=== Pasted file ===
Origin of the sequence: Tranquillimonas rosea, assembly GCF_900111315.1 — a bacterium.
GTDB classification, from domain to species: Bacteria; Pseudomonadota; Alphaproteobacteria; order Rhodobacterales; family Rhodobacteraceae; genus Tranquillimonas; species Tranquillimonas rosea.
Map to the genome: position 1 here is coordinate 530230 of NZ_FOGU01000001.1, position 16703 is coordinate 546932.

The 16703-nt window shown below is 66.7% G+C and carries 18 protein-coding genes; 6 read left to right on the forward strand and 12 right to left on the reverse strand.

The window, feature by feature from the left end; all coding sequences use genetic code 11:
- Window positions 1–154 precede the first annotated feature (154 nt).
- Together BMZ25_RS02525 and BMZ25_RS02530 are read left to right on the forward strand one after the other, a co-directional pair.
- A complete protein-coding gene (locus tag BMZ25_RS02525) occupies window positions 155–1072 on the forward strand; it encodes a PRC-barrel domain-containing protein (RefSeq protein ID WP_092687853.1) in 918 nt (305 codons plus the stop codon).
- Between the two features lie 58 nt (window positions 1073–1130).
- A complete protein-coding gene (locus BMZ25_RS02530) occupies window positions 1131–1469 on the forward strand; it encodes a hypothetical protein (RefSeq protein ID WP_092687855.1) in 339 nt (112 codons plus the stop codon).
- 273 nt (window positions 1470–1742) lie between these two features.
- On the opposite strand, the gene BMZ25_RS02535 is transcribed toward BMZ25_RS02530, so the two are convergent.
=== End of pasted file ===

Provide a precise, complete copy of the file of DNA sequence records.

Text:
Origin of the sequence: Tranquillimonas rosea, assembly GCF_900111315.1 — a bacterium.
GTDB classification, from domain to species: Bacteria; Pseudomonadota; Alphaproteobacteria; order Rhodobacterales; family Rhodobacteraceae; genus Tranquillimonas; species Tranquillimonas rosea.
Map to the genome: position 1 here is coordinate 530230 of NZ_FOGU01000001.1, position 16703 is coordinate 546932.

The 16703-nt window shown below is 66.7% G+C and carries 18 protein-coding genes; 6 read left to right on the forward strand and 12 right to left on the reverse strand.

The window, feature by feature from the left end; all coding sequences use genetic code 11:
- Window positions 1–154 precede the first annotated feature (154 nt).
- Together BMZ25_RS02525 and BMZ25_RS02530 are read left to right on the forward strand one after the other, a co-directional pair.
- A complete protein-coding gene (locus tag BMZ25_RS02525) occupies window positions 155–1072 on the forward strand; it encodes a PRC-barrel domain-containing protein (RefSeq protein ID WP_092687853.1) in 918 nt (305 codons plus the stop codon).
- Between the two features lie 58 nt (window positions 1073–1130).
- A complete protein-coding gene (locus BMZ25_RS02530) occupies window positions 1131–1469 on the forward strand; it encodes a hypothetical protein (RefSeq protein ID WP_092687855.1) in 339 nt (112 codons plus the stop codon).
- 273 nt (window positions 1470–1742) lie between these two features.
- On the opposite strand, the gene BMZ25_RS02535 is transcribed toward BMZ25_RS02530, so the two are convergent.